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Nature. 2016 Nov 17;539(7629):390-395. doi: 10.1038/nature20132. Epub 2016 Oct 31.

LKB1 loss links serine metabolism to DNA methylation and tumorigenesis.

Kottakis F1,2,3, Nicolay BN1,3, Roumane A1,2,3, Karnik R4,5,6, Gu H4,5,6, Nagle JM1,2,3, Boukhali M1,3, Hayward MC7, Li YY8,9, Chen T8,9,10, Liesa M11,12, Hammerman PS8,9,13, Wong KK8,9,10, Hayes DN7, Shirihai OS11,12, Dyson NJ1,3, Haas W1,3, Meissner A4,5,6, Bardeesy N1,2,3.

Author information

1
Cancer Center, Massachusetts General Hospital, 185 Cambridge Street, Boston, Massachusetts 02114, USA.
2
Center for Regenerative Medicine, Massachusetts General Hospital, 185 Cambridge Street, Boston, Massachusetts 02114, USA.
3
Department of Medicine, Harvard Medical School, Boston, Massachusetts 02114, USA.
4
Broad Institute of MIT and Harvard, Cambridge, Massachusetts 02142, USA.
5
Harvard Stem Cell Institute, Cambridge, Massachusetts 02138, USA.
6
Department of Stem Cell and Regenerative Biology, Harvard University, Cambridge, Massachusetts 02138, USA.
7
UNC, Lineberger Comprehensive Cancer Center, Chapel Hill, North Carolina 27599, USA.
8
Department of Medicine, Brigham and Women's Hospital and Harvard Medical School, Boston, Massachusetts 02115, USA.
9
Department of Medical Oncology, Dana Farber Cancer Institute, Boston, Massachusetts 02215, USA.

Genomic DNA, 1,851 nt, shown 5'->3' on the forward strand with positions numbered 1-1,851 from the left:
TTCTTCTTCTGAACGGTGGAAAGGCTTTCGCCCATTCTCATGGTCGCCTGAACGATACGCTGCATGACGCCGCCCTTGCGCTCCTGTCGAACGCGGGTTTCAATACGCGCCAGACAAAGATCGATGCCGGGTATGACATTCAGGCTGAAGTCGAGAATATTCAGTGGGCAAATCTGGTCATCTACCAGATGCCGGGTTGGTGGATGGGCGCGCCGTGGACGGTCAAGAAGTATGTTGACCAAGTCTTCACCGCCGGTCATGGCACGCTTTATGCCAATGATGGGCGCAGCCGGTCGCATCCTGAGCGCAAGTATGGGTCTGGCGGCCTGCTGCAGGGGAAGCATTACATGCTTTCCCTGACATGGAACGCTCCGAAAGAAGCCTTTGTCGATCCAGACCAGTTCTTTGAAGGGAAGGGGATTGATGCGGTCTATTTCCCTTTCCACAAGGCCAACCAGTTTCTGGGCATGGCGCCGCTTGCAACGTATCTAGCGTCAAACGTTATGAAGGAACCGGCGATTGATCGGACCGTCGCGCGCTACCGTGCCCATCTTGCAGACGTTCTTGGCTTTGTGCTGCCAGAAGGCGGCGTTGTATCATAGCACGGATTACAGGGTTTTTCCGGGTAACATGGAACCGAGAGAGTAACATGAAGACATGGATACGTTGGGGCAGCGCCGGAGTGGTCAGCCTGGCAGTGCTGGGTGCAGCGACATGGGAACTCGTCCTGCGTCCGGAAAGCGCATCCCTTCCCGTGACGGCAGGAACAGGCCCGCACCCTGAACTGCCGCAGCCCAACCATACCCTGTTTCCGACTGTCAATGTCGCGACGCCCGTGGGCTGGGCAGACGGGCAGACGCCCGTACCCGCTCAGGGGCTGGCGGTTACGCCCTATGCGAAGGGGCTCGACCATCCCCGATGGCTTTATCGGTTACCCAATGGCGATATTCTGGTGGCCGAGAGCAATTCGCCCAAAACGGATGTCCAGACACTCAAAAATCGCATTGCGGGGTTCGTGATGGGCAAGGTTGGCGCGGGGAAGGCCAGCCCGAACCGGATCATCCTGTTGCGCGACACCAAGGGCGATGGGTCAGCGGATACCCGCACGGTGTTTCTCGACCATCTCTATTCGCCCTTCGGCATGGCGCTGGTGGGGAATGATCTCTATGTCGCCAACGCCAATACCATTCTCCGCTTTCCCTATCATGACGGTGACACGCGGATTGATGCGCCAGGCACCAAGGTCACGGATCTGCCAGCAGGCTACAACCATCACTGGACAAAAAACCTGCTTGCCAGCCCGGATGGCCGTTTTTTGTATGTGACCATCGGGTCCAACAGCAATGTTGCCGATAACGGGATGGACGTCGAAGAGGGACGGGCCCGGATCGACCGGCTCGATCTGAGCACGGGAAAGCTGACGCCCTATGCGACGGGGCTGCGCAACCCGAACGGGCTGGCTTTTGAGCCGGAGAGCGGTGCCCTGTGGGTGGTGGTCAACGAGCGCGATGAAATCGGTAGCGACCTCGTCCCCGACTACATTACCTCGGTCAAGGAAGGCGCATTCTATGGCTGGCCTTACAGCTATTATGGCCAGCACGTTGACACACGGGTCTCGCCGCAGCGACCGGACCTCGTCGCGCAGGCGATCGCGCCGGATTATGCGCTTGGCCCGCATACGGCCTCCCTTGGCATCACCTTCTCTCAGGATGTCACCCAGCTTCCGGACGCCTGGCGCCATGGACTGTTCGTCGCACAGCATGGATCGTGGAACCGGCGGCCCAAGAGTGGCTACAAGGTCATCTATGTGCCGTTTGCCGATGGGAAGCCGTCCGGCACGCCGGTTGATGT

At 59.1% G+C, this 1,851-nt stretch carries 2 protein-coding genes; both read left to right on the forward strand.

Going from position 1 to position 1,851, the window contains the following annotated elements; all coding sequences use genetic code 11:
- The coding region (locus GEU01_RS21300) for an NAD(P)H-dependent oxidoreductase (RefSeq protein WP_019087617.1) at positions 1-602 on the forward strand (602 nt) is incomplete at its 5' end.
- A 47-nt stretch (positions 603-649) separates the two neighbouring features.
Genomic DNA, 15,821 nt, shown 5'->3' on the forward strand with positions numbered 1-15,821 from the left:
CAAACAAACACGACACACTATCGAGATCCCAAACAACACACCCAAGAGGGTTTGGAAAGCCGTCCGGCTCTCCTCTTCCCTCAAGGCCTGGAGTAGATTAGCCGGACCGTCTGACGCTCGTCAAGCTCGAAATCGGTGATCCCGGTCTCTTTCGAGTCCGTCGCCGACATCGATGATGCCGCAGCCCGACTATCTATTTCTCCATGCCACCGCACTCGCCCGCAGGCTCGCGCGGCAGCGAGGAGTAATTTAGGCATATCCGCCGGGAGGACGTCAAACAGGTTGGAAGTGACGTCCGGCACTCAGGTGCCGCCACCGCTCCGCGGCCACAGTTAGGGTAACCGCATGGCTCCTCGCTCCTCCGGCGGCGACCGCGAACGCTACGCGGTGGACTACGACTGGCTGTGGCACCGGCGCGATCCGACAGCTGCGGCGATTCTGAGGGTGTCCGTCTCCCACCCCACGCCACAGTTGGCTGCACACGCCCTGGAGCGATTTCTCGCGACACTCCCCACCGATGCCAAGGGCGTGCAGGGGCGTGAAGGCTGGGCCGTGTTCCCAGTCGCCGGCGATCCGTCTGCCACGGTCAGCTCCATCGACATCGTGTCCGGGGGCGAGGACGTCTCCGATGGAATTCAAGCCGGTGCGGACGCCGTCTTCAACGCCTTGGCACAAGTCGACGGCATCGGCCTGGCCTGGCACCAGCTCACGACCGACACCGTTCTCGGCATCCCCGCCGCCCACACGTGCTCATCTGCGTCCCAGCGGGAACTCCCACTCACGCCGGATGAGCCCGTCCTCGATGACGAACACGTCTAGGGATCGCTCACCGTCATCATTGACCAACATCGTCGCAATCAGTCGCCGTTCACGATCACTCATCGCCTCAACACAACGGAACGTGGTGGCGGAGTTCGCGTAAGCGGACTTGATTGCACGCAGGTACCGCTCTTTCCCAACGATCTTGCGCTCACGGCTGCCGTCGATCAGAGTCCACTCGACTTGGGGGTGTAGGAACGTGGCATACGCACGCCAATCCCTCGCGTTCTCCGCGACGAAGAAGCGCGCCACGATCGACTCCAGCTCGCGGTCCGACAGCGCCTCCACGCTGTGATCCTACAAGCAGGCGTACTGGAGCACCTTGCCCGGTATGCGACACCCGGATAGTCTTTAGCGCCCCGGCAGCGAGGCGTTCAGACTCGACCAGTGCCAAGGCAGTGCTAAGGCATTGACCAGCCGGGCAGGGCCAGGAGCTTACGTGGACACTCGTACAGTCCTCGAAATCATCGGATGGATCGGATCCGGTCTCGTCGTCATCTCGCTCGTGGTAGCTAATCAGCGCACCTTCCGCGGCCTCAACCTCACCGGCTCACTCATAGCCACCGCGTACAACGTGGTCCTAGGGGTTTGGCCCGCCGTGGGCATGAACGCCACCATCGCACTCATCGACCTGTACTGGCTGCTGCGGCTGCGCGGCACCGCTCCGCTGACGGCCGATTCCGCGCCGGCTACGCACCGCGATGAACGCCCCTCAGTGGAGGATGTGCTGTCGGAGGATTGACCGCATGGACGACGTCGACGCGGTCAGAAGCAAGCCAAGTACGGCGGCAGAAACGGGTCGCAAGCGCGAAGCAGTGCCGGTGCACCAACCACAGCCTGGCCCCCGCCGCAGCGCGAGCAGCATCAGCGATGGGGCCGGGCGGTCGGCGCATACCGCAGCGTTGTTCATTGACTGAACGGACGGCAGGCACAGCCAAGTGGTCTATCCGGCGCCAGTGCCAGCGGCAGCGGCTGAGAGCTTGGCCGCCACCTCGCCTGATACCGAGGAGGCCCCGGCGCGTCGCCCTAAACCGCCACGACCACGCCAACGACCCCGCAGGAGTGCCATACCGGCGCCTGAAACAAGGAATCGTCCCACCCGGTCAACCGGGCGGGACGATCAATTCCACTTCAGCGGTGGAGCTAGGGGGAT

10
Belfer Institute for Applied Cancer Science, Dana Farber Cancer Institute, Boston, Massachusetts 02215, USA.
11
Evans Center for Interdisciplinary Research, Department of Medicine, Mitochondria ARC, Boston University School of Medicine, Boston, Massachusetts 02118, USA.
12
Department of Medicine, Division of Endocrinology, Diabetes and Hypertension, UCLA David Geffen School of Medicine, Los Angeles, California 90095, USA.
13
Cancer Program, Broad Institute of Harvard and MIT, Cambridge, Massachusetts 02142, USA.

Abstract

Intermediary metabolism generates substrates for chromatin modification, enabling the potential coupling of metabolic and epigenetic states. Here we identify a network linking metabolic and epigenetic alterations that is central to oncogenic transformation downstream of the liver kinase B1 (LKB1, also known as STK11) tumour suppressor, an integrator of nutrient availability, metabolism and growth. By developing genetically engineered mouse models and primary pancreatic epithelial cells, and employing transcriptional, proteomics, and metabolic analyses, we find that oncogenic cooperation between LKB1 loss and KRAS activation is fuelled by pronounced mTOR-dependent induction of the serine-glycine-one-carbon pathway coupled to S-adenosylmethionine generation. At the same time, DNA methyltransferases are upregulated, leading to elevation in DNA methylation with particular enrichment at retrotransposon elements associated with their transcriptional silencing. Correspondingly, LKB1 deficiency sensitizes cells and tumours to inhibition of serine biosynthesis and DNA methylation. Thus, we define a hypermetabolic state that incites changes in the epigenetic landscape to support tumorigenic growth of LKB1-mutant cells, while resulting in potential therapeutic vulnerabilities.

PMID:
27799657
PMCID:
PMC5988435
DOI:
10.1038/nature20132
[Indexed for MEDLINE]
Free PMC Article

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